- CNBC's Jim Cramer unpacks the "bizarre" inverse action in the stocks of the chipmakers and their suppliers.
- While the semiconductor stocks have been rallying, shares of the industrial companies that supply the chipmakers have been crushed, Cramer notes.
- The "Mad Money" host tells investors how to proceed depending on how they're interpreting the moves.
CNBC's Jim Cramer has noticed a "bizarre dichotomy" between how the chip stocks and the stocks of their suppliers are trading, and it's starting to concern him.
While shares of the semiconductors have been roaring, surpassing a key hurdle Cramer flagged on "Mad Money" last week, shares of the industrial companies that supply the chipmakers have "been crushed," Cramer noted Monday.
In fact, DowDuPont DWDP , 3M MMM , Illinois Tool Works ITW and Honeywell HON — all of which make supplies for the semiconductor industry — flagged their technology divisions as areas of weakness this earnings season. At the same time, their customers — companies that make the equipment for building chips, like Lam Research — essentially called a bottom in tech .
"You've got to wonder, isn't this a dangerous contradiction?" Cramer said. "How can Lam be bullish on this business when 3M, Honeywell, Illinois Tool Works and, most importantly, DowDupont are so bearish?"
For investors, Cramer's rationale for how to proceed was fairly simple.
"If this rally in the semiconductor cohort is right, if it's accurately forecasting the future, then you want buy Honeywell," he said. "But if the semis are wrong, look out below, because I think these industrials could have even more downside and the semiconductor stocks will get slammed, too."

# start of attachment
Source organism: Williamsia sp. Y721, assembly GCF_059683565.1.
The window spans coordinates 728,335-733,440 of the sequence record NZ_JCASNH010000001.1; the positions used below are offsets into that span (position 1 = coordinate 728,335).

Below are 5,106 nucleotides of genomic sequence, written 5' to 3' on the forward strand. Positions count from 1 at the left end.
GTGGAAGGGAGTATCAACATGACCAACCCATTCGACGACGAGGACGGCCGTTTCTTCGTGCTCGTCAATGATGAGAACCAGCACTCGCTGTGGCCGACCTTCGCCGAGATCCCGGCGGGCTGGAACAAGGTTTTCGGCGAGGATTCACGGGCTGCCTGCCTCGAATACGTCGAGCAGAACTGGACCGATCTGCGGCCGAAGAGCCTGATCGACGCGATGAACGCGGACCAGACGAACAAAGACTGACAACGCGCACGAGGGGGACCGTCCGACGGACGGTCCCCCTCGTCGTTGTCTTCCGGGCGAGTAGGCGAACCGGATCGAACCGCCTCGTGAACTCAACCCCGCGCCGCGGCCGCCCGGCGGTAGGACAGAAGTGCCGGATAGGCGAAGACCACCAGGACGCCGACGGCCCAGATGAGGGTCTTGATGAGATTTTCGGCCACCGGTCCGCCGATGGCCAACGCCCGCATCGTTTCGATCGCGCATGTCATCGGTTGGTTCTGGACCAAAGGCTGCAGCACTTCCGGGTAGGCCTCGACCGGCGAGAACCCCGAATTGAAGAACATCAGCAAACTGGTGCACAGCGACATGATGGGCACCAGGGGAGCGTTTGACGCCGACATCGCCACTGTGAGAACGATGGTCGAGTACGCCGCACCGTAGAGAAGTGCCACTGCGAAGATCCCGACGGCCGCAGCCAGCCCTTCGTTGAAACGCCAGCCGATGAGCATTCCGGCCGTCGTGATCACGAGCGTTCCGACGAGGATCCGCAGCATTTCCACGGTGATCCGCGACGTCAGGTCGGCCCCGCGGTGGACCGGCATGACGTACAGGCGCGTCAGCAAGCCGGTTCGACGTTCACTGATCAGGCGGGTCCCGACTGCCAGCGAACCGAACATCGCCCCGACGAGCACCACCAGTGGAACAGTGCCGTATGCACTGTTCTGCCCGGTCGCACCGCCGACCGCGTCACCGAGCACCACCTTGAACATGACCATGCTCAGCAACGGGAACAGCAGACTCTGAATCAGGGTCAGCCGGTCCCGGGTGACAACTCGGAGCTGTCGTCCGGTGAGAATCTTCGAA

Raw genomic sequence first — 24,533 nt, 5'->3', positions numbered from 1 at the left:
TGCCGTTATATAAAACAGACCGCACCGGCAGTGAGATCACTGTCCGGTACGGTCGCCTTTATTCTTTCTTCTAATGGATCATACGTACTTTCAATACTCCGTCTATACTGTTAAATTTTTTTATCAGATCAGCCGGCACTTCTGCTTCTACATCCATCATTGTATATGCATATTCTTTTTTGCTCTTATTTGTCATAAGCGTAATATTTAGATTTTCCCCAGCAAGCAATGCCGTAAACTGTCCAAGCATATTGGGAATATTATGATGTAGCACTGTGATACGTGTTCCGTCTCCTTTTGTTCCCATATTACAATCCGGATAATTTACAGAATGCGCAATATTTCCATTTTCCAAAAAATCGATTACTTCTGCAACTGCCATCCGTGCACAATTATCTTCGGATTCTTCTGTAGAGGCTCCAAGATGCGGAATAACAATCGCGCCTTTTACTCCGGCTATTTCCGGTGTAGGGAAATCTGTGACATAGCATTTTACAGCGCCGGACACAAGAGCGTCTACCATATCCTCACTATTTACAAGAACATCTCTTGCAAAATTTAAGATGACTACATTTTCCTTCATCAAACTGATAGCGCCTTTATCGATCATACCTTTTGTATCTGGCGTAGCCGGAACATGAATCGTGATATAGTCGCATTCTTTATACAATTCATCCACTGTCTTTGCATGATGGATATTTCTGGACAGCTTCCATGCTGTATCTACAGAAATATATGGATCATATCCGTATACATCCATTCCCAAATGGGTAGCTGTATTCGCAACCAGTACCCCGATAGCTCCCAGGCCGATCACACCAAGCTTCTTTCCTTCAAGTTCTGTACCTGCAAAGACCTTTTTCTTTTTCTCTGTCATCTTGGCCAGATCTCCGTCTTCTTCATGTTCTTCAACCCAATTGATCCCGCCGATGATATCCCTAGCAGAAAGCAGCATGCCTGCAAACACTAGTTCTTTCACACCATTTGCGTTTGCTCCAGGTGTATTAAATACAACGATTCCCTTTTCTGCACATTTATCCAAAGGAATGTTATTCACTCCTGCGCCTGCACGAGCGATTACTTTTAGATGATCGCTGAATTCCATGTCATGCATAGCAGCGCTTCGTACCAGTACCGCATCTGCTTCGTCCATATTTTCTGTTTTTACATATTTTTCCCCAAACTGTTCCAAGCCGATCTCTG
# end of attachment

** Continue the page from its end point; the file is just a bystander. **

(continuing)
Cramer argued that it would take a lot for the chipmaking stocks to revisit their recent lows, especially since most of the companies have already issued their earnings reports. That lowers the risk of negative, Nvidia-like pre-announcements, he said.
He added that the industrial suppliers could have been excessively negative on their prospects. But he still did not recommend investing in DowDuPont, which he said "has too many problems" here, Illinois Tool Works due to its exposure to the weakening auto sector, or 3M given its lingering risk.
As for Honeywell, Cramer saw "very few glitches, and some huge positives" tied to aerospace, climate controls and warehouse automation in its most recent quarter.
"The thing I found most worrisome about Honeywell's quarter? Yep, you guessed it, their semiconductor materials division, which had an unexpected downturn," he said.
Cramer's conclusion? Those who are worried about the fate of the chipmakers should steer clear of these two spaces, and those who are bullish on the semiconductor rally should invest in Honeywell.
"At least with Honeywell you have other, more solid businesses to protect you from the downside if it turns out that the worst isn't over," he noted.
The VanEck Vectors Semiconductor ETF was up 0.49 percent as of Monday's close, falling slightly in after-hours trading.
WATCH: Cramer explains the "bizarre" action in the semis
Disclosure: Cramer's charitable trust owns shares of DowDuPont and Honeywell.
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